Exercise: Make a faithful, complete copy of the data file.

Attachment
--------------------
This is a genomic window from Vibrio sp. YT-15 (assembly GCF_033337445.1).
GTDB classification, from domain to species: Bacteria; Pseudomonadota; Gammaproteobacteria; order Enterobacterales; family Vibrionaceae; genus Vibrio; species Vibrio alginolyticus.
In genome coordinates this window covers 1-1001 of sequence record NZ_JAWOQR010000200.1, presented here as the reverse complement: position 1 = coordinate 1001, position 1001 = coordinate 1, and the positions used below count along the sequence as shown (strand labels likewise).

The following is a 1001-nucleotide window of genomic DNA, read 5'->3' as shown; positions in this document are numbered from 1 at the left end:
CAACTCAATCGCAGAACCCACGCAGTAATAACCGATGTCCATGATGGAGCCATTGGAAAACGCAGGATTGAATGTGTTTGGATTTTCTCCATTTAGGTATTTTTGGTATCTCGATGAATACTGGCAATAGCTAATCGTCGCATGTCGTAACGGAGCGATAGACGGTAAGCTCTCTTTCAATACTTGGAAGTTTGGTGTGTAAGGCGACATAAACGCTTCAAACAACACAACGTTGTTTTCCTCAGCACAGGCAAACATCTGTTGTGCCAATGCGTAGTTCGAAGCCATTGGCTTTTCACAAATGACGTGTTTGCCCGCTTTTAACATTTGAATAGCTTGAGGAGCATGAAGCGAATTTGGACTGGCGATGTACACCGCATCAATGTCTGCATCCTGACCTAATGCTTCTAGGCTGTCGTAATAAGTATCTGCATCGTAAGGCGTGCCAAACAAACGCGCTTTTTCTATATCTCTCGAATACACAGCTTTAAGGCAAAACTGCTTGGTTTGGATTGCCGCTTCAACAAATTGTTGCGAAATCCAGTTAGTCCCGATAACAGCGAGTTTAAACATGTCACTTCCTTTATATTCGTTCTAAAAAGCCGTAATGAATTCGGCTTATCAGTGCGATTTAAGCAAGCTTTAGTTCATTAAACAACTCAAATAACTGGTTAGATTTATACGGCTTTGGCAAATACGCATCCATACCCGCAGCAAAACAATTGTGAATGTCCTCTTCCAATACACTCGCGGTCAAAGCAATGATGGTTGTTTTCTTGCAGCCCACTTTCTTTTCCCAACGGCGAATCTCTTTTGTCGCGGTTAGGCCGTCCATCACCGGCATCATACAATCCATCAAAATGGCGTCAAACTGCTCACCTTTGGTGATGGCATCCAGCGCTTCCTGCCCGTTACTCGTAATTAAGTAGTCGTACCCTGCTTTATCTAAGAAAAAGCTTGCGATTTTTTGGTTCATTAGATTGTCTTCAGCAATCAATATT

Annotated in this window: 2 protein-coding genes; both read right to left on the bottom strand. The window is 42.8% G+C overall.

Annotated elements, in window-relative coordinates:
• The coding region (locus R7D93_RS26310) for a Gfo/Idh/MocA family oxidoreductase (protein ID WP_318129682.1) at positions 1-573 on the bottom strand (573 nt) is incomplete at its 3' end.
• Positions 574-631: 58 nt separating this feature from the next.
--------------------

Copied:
This is a genomic window from Vibrio sp. YT-15 (assembly GCF_033337445.1).
GTDB classification, from domain to species: Bacteria; Pseudomonadota; Gammaproteobacteria; order Enterobacterales; family Vibrionaceae; genus Vibrio; species Vibrio alginolyticus.
In genome coordinates this window covers 1-1001 of sequence record NZ_JAWOQR010000200.1, presented here as the reverse complement: position 1 = coordinate 1001, position 1001 = coordinate 1, and the positions used below count along the sequence as shown (strand labels likewise).

The following is a 1001-nucleotide window of genomic DNA, read 5'->3' as shown; positions in this document are numbered from 1 at the left end:
CAACTCAATCGCAGAACCCACGCAGTAATAACCGATGTCCATGATGGAGCCATTGGAAAACGCAGGATTGAATGTGTTTGGATTTTCTCCATTTAGGTATTTTTGGTATCTCGATGAATACTGGCAATAGCTAATCGTCGCATGTCGTAACGGAGCGATAGACGGTAAGCTCTCTTTCAATACTTGGAAGTTTGGTGTGTAAGGCGACATAAACGCTTCAAACAACACAACGTTGTTTTCCTCAGCACAGGCAAACATCTGTTGTGCCAATGCGTAGTTCGAAGCCATTGGCTTTTCACAAATGACGTGTTTGCCCGCTTTTAACATTTGAATAGCTTGAGGAGCATGAAGCGAATTTGGACTGGCGATGTACACCGCATCAATGTCTGCATCCTGACCTAATGCTTCTAGGCTGTCGTAATAAGTATCTGCATCGTAAGGCGTGCCAAACAAACGCGCTTTTTCTATATCTCTCGAATACACAGCTTTAAGGCAAAACTGCTTGGTTTGGATTGCCGCTTCAACAAATTGTTGCGAAATCCAGTTAGTCCCGATAACAGCGAGTTTAAACATGTCACTTCCTTTATATTCGTTCTAAAAAGCCGTAATGAATTCGGCTTATCAGTGCGATTTAAGCAAGCTTTAGTTCATTAAACAACTCAAATAACTGGTTAGATTTATACGGCTTTGGCAAATACGCATCCATACCCGCAGCAAAACAATTGTGAATGTCCTCTTCCAATACACTCGCGGTCAAAGCAATGATGGTTGTTTTCTTGCAGCCCACTTTCTTTTCCCAACGGCGAATCTCTTTTGTCGCGGTTAGGCCGTCCATCACCGGCATCATACAATCCATCAAAATGGCGTCAAACTGCTCACCTTTGGTGATGGCATCCAGCGCTTCCTGCCCGTTACTCGTAATTAAGTAGTCGTACCCTGCTTTATCTAAGAAAAAGCTTGCGATTTTTTGGTTCATTAGATTGTCTTCAGCAATCAATATT

Annotated in this window: 2 protein-coding genes; both read right to left on the bottom strand. The window is 42.8% G+C overall.

Annotated elements, in window-relative coordinates:
• The coding region (locus R7D93_RS26310) for a Gfo/Idh/MocA family oxidoreductase (protein ID WP_318129682.1) at positions 1-573 on the bottom strand (573 nt) is incomplete at its 3' end.
• Positions 574-631: 58 nt separating this feature from the next.